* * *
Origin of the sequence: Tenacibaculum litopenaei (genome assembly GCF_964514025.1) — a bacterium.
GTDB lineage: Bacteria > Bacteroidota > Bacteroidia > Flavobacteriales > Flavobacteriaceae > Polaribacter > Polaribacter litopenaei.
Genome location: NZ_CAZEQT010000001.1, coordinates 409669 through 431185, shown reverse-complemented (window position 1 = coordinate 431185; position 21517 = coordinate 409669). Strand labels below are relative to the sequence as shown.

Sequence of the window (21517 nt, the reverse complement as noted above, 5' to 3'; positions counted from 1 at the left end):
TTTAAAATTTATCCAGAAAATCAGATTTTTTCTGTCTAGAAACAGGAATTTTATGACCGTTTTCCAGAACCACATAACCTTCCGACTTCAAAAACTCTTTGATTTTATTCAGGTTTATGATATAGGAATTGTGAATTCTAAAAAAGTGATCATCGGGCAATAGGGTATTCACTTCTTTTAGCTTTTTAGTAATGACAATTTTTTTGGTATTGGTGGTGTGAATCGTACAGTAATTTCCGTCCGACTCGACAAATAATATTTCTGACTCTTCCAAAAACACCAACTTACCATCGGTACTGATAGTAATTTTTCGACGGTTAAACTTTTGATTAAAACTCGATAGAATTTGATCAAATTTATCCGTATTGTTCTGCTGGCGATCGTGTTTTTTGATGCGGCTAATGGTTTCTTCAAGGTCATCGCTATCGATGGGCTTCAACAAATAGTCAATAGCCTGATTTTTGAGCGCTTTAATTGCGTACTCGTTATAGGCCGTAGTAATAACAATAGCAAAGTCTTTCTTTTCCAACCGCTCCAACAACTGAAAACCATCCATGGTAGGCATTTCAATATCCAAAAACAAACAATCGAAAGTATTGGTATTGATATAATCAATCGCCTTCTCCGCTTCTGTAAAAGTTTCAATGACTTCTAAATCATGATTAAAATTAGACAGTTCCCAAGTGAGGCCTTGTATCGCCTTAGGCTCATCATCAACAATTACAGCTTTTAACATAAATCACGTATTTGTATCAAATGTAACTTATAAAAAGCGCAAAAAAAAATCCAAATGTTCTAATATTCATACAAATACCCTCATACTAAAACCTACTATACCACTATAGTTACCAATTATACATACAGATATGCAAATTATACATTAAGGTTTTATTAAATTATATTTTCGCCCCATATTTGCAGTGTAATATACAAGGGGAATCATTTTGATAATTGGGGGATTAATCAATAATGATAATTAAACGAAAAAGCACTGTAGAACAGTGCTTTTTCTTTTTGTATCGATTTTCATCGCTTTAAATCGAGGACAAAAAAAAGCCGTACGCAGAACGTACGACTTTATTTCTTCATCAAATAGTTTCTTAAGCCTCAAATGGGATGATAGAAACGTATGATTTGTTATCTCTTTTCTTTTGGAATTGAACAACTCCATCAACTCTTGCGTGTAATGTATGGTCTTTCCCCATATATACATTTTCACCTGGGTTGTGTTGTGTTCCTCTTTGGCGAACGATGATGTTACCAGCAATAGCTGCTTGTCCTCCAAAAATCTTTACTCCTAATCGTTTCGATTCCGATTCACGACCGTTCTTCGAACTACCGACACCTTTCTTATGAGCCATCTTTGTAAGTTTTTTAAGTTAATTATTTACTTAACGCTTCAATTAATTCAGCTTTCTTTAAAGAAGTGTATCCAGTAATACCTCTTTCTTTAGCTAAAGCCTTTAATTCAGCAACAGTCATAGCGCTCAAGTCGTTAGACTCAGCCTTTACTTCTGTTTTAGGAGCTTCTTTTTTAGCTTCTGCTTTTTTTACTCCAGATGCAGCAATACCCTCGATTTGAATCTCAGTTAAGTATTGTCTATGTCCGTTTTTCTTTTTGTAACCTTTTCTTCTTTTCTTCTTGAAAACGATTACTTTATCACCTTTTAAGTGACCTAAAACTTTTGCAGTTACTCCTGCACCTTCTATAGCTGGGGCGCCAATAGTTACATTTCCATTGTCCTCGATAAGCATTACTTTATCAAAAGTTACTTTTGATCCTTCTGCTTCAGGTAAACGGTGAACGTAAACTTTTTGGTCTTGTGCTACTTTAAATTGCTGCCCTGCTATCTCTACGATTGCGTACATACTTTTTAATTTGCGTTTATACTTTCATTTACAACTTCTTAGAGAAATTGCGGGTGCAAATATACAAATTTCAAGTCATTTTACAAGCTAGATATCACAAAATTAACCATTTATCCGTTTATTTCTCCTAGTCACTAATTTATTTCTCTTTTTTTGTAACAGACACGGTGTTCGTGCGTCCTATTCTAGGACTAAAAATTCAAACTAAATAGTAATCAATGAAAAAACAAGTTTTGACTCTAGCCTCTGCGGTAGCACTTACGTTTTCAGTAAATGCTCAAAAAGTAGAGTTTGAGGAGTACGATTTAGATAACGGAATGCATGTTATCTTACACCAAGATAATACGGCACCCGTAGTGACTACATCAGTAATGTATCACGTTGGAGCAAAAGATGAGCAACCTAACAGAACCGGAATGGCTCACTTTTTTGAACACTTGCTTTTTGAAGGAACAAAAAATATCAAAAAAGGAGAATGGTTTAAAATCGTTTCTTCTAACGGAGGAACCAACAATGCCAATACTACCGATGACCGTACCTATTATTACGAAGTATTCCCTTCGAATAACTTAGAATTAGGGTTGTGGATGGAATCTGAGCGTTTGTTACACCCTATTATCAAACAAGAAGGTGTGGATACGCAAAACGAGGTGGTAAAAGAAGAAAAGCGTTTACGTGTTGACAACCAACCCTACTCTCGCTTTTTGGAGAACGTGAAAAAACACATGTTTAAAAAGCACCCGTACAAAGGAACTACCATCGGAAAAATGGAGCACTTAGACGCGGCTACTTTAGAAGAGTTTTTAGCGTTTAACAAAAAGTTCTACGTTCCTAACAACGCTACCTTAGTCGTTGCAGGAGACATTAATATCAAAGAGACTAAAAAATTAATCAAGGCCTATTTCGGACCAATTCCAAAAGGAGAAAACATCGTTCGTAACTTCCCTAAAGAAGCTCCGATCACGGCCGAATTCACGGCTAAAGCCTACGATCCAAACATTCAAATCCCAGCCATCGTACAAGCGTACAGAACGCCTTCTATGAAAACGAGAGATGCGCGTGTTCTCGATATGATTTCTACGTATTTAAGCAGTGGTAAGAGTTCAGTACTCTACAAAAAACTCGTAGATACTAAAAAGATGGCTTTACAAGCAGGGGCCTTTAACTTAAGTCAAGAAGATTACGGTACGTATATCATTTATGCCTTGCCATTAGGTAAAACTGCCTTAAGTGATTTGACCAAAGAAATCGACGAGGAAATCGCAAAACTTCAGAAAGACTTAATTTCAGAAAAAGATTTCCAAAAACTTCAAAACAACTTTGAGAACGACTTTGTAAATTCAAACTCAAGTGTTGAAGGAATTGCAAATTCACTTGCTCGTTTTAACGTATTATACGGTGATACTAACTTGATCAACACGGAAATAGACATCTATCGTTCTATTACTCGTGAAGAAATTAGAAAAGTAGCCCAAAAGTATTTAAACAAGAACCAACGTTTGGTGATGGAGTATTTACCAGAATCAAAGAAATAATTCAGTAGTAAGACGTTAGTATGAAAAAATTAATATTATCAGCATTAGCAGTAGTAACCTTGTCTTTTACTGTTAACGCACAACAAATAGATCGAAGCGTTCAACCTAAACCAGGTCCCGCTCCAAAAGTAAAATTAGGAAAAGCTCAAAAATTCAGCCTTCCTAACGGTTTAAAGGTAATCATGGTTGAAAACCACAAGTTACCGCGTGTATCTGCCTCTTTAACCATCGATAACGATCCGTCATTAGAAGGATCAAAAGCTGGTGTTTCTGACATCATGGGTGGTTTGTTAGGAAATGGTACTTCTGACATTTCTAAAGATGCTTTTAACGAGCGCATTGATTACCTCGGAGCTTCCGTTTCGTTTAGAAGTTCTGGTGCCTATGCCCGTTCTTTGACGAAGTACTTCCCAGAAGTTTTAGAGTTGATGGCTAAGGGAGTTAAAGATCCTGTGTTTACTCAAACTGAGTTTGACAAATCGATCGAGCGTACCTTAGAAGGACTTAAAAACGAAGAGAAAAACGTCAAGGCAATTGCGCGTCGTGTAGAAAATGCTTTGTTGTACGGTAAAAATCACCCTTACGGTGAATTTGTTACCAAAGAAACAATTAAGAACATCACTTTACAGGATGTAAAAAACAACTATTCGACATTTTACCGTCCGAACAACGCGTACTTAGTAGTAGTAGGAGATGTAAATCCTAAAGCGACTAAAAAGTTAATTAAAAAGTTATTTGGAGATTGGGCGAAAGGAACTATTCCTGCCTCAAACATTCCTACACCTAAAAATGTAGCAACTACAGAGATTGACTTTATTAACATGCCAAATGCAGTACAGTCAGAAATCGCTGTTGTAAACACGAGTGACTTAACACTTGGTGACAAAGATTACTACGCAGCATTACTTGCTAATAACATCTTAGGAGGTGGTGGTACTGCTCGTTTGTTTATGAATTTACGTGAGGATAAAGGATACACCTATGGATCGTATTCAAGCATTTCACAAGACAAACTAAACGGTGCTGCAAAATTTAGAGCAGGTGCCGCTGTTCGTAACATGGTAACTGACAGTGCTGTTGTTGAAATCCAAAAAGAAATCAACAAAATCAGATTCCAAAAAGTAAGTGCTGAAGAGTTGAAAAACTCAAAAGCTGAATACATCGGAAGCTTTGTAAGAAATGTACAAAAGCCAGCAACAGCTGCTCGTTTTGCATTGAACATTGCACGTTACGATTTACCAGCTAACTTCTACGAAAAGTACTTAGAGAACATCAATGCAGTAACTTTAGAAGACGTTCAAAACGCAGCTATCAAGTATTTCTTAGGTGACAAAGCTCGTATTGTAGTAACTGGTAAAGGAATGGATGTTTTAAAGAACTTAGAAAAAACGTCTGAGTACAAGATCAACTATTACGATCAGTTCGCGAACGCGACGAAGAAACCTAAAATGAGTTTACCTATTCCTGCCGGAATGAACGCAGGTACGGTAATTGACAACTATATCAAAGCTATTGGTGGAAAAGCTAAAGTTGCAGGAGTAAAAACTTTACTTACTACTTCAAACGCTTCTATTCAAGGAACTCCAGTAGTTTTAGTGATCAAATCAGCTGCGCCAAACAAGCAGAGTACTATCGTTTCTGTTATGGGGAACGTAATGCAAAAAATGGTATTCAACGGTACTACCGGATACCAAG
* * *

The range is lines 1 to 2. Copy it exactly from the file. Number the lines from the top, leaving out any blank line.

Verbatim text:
Origin of the sequence: Tenacibaculum litopenaei (genome assembly GCF_964514025.1) — a bacterium.
GTDB lineage: Bacteria > Bacteroidota > Bacteroidia > Flavobacteriales > Flavobacteriaceae > Polaribacter > Polaribacter litopenaei.